Saturday, March 27, 2010

Sydney Theatre Company's Stockholm and discovering my love for theatre

Haunting and Unsettling. Two words that critics used to describe this magnificent piece of theatre and also the two words that made me rush out to see it. I love to be haunted and I love to be unsettled, don't you?

I want a play to drag me by the hair and pull me out of my comfort zone. I want to shift uncomfortably in my seat and worry about what my friend, who is sitting next to me, is thinking when a rather disturbing scene is playing out right in front of our eyes. I want to feel the pain in my body when characters on stage become inflicted with physical violence themselves. It's much more fun to watch something like that. Agreed?

'Stockholm' is a story of two people who appear to be madly in love with each other (keywords: "appear" and "madly") but as the story unravels, we slowly see things go downhill. We witness supressed emotions violently expressed and seeds of anger into relentless rage. Then we see the cheeerful atmosphere set up in the opening completely obliterated. Then we (finally!) become helplessly uncomfortable. The fun starts.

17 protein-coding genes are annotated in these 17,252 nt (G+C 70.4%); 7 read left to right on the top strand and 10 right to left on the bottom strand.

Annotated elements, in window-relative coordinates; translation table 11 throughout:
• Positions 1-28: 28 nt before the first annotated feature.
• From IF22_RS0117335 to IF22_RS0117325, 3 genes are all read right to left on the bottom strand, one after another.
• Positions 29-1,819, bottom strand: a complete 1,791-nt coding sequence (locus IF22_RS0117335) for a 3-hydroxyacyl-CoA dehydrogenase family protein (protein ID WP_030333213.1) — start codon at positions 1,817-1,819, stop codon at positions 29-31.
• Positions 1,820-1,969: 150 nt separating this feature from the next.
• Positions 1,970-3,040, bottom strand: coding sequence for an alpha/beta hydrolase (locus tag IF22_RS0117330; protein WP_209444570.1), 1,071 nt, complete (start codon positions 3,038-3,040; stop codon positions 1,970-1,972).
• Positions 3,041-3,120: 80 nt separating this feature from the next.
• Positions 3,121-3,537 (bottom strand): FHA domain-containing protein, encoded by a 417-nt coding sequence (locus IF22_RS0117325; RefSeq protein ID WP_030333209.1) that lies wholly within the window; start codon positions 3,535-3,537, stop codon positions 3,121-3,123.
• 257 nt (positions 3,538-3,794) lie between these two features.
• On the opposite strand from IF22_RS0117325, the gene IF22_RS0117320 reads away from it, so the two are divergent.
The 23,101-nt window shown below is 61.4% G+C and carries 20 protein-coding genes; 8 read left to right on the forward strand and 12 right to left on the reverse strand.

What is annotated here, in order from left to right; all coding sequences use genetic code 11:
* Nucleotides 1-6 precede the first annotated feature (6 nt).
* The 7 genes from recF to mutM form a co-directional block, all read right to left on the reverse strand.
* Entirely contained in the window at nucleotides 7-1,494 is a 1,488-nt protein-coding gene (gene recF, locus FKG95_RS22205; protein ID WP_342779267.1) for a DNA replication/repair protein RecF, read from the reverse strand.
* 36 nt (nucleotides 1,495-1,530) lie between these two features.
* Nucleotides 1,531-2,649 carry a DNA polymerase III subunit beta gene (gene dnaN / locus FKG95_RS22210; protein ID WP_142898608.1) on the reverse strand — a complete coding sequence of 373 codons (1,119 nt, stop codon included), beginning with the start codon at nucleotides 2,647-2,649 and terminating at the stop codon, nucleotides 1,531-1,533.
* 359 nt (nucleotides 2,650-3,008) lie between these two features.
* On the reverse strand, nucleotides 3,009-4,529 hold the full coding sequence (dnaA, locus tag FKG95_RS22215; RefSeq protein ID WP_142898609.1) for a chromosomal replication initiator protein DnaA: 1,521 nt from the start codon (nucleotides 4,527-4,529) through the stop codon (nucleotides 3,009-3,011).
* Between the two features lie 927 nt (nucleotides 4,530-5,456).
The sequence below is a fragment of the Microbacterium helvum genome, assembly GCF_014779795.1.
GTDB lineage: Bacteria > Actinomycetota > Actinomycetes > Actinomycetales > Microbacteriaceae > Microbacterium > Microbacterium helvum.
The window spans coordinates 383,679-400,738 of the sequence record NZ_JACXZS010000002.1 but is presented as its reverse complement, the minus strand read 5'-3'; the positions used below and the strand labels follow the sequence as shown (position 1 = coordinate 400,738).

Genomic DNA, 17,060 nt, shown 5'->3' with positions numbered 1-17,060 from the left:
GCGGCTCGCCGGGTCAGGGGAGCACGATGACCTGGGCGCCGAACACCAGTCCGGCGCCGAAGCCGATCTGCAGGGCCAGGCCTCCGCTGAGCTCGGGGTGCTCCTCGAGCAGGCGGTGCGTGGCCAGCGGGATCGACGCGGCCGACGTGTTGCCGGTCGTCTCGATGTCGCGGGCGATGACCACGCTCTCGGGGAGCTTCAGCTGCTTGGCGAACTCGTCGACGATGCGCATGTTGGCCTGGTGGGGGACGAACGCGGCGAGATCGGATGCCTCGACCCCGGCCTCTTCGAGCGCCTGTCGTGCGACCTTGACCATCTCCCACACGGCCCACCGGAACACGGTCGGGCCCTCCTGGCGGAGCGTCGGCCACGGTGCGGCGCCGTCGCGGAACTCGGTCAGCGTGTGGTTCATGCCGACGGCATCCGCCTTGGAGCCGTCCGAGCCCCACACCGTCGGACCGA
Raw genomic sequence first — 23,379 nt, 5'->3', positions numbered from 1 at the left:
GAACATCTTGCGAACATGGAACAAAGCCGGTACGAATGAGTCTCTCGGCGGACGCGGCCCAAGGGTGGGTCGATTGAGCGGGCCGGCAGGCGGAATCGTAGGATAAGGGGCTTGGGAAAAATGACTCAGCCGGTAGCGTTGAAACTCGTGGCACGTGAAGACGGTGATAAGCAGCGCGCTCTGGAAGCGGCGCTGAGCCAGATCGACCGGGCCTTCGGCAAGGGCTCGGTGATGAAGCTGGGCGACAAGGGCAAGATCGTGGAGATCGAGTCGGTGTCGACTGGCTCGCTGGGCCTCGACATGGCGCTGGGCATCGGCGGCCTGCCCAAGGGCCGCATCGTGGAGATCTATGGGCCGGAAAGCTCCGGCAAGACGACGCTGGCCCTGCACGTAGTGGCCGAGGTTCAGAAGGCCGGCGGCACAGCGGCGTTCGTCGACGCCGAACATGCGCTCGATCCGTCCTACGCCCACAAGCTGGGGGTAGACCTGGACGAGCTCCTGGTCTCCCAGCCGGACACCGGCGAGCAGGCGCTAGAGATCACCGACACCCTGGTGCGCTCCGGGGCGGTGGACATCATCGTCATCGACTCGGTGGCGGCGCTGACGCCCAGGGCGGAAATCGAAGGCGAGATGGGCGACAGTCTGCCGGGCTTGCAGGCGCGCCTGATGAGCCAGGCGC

British physical theatre Frantic Assembly collaborated with the Sydney Theatre Company to create a powerful piece of hybrid theatre, using dance and spoken word, to illustrate a story of an abusive relationship fuelled by both passion and paranoia.

I must confess that this is the first stage production I have ever seen, apart from musicals, and I was completely blown away by it. How on earth did I manage to exist in this world for 17 years and not once experience the power of theatre? I walked out feeling like I missed out on something so great, and I was hungry for more.

I wasn't sad or upset, I was relieved. I found another passion, and I was happy. I walked out feeling the same way I walked out of a screening of Michael Haneke's 'Funny Games' and realising that film can be more than just entertainment, it can be challenging. The same feeling I had the first time I listened to a Bjork song and realising that a singer's voice can be beautiful despite being otherworldly. The same feeling when I realised that burst of colour on a canvas is not just there to be pretty, but to tell a story too.
There's an incredible rush of energy through your body, not adrenaline, something more potent. It's a curious feeling but I know now that it's an indication of a new found passion, a way my body tells me that if I do this for the rest of my life, I'll die a happy man.

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